Yes, legacy systems are part of the problem. But I think that the way of thinking and doing things in banking is also legacy, which has been key to this driving force. Banks have operated for so long with the if it ain’t broke… mind-set and just lived in that comfort zone. And while a comfort zone is a beautiful place, nothing ever grows there.
What can be done to turn this challenge into an opportunity? Learn from pioneering organizations, invest in fresh-minded talent and change the game by tapping into the right data and truly knowing the customer well and in real time. —Danielle Guzman, Global Solutions Marketing Leader, Investments Mercer
Legacy systems are indeed a big problem for banks. Incumbents spend a lot of money to maintain their legacy systems that likely cannot handle future customers’ needs. The simplest theoretical way to solve that problem is to buy a challenger bank and slowly migrate customers to a new, continuously evolving infrastructure. Once migration is done, close the old bank. However, realistically, that approach is hard to do, takes a lot of time and requires excellent management skills and great leadership—something that I do not see in many incumbents. —Spiros Margaris, Founder, Margaris Advisory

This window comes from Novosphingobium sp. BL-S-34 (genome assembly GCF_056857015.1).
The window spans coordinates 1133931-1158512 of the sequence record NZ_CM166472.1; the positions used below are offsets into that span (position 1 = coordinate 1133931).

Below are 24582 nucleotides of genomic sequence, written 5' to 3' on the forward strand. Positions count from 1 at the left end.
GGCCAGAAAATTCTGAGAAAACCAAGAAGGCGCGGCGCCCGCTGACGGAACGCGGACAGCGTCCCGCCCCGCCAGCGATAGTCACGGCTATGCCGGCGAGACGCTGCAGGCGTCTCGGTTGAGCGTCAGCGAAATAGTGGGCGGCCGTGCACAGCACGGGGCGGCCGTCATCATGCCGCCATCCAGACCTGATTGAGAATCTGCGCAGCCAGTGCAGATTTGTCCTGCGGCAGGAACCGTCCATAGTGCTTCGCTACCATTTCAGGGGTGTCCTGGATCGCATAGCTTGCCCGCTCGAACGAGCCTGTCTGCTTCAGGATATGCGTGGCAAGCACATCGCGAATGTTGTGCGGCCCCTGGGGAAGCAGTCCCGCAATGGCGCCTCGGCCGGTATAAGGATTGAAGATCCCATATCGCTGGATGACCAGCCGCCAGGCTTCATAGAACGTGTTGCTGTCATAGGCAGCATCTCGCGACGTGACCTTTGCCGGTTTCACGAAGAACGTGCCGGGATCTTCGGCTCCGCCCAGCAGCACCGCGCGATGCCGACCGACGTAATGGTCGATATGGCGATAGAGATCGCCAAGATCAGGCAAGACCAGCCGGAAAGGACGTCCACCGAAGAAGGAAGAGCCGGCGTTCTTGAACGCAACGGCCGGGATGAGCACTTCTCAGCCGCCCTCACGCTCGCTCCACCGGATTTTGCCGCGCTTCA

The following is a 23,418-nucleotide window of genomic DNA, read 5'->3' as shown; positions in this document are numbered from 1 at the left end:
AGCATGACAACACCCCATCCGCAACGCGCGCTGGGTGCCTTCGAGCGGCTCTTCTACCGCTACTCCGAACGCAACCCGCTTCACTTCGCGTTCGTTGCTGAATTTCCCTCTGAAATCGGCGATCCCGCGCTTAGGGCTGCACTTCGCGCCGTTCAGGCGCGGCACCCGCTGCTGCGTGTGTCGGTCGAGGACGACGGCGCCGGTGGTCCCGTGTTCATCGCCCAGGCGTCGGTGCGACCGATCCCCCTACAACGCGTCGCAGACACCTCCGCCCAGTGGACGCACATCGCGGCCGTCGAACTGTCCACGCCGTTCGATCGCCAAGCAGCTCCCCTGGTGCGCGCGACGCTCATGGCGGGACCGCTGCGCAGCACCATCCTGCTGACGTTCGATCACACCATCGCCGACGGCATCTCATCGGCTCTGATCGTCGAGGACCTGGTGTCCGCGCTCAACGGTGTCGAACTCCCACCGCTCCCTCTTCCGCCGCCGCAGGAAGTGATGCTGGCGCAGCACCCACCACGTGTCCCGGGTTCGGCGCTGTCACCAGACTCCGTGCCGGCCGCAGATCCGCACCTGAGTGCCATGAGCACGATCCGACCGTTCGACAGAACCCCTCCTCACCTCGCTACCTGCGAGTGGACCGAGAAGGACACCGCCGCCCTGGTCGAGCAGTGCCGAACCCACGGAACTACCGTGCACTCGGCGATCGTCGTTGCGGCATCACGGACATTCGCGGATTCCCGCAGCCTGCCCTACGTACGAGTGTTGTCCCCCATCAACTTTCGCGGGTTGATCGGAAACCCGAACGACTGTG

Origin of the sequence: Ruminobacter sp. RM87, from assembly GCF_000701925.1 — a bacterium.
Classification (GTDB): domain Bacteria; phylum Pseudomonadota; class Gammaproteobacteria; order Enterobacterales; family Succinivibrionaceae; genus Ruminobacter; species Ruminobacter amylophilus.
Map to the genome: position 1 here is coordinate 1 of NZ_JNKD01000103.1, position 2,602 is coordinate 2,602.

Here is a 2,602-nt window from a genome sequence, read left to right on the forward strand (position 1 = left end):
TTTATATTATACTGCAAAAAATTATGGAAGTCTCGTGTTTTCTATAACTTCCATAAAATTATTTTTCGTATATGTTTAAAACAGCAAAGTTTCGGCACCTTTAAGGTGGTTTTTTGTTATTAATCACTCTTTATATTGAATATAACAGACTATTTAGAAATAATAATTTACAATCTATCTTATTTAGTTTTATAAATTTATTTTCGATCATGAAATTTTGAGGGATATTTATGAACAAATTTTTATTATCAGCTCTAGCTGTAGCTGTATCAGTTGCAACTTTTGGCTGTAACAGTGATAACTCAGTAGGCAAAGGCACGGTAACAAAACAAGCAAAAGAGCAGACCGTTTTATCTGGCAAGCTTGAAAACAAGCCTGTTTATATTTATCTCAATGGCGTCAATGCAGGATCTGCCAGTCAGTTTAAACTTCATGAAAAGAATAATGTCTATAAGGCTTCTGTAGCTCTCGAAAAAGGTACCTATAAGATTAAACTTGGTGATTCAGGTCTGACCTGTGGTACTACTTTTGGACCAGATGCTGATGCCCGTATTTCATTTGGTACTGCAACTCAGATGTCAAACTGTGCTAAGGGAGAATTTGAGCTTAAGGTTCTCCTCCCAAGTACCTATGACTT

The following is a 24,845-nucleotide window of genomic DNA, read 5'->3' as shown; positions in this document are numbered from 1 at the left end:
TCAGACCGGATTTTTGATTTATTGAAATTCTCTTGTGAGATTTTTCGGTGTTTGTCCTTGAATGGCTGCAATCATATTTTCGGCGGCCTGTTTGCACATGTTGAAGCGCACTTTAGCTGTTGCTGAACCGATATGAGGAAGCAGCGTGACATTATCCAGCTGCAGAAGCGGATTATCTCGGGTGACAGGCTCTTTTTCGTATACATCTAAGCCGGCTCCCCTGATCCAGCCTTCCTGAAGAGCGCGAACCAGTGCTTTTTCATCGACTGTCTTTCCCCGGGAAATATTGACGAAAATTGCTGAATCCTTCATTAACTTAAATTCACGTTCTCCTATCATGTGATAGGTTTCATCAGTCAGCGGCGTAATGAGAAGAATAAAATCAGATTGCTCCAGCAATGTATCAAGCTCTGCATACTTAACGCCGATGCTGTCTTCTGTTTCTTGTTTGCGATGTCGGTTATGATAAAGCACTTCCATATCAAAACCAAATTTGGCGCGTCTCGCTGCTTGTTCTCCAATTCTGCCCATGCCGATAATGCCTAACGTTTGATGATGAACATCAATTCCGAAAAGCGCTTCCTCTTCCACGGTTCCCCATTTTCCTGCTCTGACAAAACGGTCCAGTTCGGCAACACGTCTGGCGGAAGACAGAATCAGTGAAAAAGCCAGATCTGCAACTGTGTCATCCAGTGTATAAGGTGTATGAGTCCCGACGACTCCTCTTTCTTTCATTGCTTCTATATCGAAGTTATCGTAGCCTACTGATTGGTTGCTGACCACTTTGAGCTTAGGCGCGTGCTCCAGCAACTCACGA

In the digital age, legacy has become a four-letter word. Yes, legacy applications and systems are an anchor holding back many from achieving digital transformation and providing real-time services for their customers. But the legacy problem is more than just technology; in fact, technology is often the easier problem to address. Legacy impacts many other parts of a company’s ecosystem. Legacy approaches to risk management; release management; process management; and talent acquisition, management and retention all result in the ongoing talent drain that is a much greater impact on the financial services industry than simply legacy tech stacks, in my opinion. You have to address not only the tech part, but also the people. Until a company holistically addresses the legacy problem, then digitalization is simply a pipe dream. —Sam Maule, Head of Digital and FinTech at NTT Data Consulting, Inc.
Banks are facing some significant challenges today in their innovation journey, such as the underlying culture that resists change, increasing regulatory and risk management pressures, and the silo nature of data platforms and IT systems. I agree that one of the biggest threats to banks is the heavy presence and disconnected nature of legacy systems. This opportunity for banks to partner with fintechs to solve the problem is fabulous. It can be done in two ways.